And this really set the tone for the whole film. The movie felt less like a story about particular characters that the viewer is supposed to care about, and more like a propaganda piece for the police profession. There was nothing particularly interesting, extraordinary, memorable, or even significant about the two main characters, despite what seemed like a couple of attempts to portray them as exceptionally heroic by having them receive official praise and recognition from the department.

And while it may be argued that the generic "every-cop" nature of the characters was precisely the point, this simply supports the notion that it's not so much an actual story but rather just a feel-good statement about cops in general.

Needless to say, with no plot, an overused and predictable premise, and simplistic and repetitive character development (we get it, "cops are just regular guys like you and me"), it's no surprise that the film felt a full hour longer than it really was.

Without end credits the run time is barely 100 minutes, but had I not looked, I would have sworn it was closer to 200.

Bottom line
In the end I still found myself giving the film a 6, as despite getting slightly frustrated with the pacing and lack of plot a few times, I still was interested enough to keep watching without feeling the need to fast forward.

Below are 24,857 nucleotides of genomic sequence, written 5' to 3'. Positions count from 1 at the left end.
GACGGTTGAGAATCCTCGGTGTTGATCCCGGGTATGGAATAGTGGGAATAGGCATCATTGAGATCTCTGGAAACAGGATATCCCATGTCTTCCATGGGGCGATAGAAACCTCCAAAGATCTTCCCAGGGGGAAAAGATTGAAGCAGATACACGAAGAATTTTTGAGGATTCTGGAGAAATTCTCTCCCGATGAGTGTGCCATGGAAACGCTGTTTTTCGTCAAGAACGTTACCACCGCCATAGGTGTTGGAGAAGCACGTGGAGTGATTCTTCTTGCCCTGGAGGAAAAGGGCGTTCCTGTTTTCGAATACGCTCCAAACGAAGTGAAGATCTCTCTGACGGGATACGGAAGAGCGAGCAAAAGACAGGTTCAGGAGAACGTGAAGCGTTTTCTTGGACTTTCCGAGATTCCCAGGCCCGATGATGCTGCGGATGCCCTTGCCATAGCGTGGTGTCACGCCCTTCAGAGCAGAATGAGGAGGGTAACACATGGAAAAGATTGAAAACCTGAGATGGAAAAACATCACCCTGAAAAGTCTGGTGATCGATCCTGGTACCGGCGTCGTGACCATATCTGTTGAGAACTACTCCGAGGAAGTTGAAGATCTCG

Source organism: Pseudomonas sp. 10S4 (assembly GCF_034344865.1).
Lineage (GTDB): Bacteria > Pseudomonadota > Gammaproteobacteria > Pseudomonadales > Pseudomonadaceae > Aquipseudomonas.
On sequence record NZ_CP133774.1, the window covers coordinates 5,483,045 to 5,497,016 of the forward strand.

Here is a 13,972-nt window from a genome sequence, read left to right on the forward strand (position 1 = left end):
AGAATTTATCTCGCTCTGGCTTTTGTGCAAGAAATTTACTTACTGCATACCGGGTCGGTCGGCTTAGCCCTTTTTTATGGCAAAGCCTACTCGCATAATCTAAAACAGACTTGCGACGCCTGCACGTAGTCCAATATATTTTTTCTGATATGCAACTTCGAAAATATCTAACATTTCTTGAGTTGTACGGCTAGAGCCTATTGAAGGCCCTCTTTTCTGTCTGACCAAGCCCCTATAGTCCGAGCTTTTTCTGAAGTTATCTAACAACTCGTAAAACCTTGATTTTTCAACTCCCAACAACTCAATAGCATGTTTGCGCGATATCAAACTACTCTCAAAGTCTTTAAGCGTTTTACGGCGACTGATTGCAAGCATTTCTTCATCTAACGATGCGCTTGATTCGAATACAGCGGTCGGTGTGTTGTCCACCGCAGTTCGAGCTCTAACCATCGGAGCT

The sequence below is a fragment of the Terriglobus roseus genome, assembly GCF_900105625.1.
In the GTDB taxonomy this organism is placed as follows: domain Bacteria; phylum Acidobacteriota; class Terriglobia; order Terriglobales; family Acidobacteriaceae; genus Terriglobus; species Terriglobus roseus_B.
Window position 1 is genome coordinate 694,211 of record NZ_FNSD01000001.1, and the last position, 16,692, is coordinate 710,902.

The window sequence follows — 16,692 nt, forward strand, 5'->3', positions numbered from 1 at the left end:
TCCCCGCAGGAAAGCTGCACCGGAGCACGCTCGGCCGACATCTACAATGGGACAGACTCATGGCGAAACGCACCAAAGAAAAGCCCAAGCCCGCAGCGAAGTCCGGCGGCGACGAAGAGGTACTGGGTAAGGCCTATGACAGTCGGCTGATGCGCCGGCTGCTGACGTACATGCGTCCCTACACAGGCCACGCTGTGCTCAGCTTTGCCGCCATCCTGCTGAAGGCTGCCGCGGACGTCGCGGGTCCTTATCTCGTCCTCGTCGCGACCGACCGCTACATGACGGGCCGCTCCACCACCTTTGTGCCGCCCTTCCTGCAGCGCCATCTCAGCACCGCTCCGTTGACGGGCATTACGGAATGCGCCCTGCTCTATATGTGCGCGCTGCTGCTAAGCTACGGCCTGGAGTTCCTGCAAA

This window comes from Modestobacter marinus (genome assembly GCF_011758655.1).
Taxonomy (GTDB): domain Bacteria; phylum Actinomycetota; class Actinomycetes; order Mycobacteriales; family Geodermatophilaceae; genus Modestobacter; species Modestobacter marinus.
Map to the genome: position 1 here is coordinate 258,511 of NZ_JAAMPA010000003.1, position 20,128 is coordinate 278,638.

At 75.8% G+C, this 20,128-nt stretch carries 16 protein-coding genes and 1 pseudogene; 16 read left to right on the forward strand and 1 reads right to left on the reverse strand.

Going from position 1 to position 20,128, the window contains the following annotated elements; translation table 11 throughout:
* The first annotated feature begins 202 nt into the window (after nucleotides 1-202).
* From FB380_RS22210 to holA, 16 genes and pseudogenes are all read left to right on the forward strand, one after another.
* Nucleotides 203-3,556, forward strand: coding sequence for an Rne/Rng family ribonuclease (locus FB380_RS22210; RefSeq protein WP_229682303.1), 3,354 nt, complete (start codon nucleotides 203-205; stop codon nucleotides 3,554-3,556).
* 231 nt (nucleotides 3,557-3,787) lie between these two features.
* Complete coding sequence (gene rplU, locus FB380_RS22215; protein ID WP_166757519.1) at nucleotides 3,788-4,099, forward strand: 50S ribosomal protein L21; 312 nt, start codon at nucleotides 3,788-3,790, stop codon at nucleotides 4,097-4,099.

If you're into cop movies or even just the TV show Cops, you'll definitely like this film. Otherwise, it's possible you'll be bored and/or uninterested much of the time.


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Was there even a script?

Posted : 3 years, 9 months ago on 30 October 2013 06:45 (A review of The Canyons)

There really isn't much to say about this movie. Despite it being from Bret Easton Ellis, there wasn't much to this film...let alone much that would make it interesting.

I think it settles the question of "Can the novelist write for the screen?"...and the answer is a resounding "No."

Story
First of all, the plot sounds a lot more interesting than how the film actually played out. And the two trailers were a total tease. Evidently you can make anything look intriguing with a trailer. [Link removed - login to see]">The original, done in a retro campy exploitation style, complete with poor shaky video, over the top music, and sensational onscreen text, was really clever and well done. A nice teaser for the anticipated return of Lindsay Lohan and the next "mind freak" from Ellis as well as writer/director Paul Schrader.

[Link removed - login to see]">The regular trailer, for the film's release, was also great. Nicely edited, and again, very intriguing.

But the film itself came off as if it thought it was way more sophisticated and edgy than it actually was. Sure it included some unusual cinematic choices, as you might expect from this writer-director pair...odd lighting, unnecessary but fun long takes...that sort of stuff. Even in the opening scene, for the first three or four jump cuts, the character the audience sees on screen is not the one talking. For a minute you think the audio is out of sync.